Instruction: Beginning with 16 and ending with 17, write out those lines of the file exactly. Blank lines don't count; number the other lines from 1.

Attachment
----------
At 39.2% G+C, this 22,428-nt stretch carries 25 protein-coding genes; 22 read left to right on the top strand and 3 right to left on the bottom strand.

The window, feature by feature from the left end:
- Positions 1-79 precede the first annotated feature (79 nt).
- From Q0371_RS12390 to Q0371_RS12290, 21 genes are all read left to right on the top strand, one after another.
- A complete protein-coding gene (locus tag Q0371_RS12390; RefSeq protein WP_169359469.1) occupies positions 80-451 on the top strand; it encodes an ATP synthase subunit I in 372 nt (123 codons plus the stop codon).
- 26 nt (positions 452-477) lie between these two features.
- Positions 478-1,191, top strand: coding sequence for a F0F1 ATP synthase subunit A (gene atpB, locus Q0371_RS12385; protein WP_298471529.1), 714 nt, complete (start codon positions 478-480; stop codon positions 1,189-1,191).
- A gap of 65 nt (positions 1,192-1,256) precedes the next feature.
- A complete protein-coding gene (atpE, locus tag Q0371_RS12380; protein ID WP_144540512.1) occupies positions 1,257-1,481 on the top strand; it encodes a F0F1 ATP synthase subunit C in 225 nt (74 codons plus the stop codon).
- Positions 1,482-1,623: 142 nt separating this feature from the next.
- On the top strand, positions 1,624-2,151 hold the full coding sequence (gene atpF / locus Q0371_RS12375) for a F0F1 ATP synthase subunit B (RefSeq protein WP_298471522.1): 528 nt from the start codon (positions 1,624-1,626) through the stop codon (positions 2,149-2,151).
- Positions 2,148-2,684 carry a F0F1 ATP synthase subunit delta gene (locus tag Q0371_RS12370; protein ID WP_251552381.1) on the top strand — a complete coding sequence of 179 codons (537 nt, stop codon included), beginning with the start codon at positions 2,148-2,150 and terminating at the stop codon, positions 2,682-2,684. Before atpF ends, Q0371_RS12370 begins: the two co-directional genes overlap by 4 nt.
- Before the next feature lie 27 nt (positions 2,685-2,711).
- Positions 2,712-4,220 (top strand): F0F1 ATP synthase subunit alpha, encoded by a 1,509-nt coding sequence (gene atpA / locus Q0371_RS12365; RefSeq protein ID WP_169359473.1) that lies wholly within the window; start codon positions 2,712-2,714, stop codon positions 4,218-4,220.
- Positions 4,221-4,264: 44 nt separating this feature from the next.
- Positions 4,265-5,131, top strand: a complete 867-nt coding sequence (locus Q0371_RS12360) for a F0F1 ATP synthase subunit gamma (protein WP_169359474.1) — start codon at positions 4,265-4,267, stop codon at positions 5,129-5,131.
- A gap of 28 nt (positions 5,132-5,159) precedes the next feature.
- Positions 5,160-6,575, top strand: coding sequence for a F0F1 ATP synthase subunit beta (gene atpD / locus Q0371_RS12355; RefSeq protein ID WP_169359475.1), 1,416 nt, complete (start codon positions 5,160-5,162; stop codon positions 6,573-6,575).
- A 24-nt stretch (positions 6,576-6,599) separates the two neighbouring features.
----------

- Positions 4,265-5,131, top strand: a complete 867-nt coding sequence (locus Q0371_RS12360) for a F0F1 ATP synthase subunit gamma (protein WP_169359474.1) — start codon at positions 4,265-4,267, stop codon at positions 5,129-5,131.
- A gap of 28 nt (positions 5,132-5,159) precedes the next feature.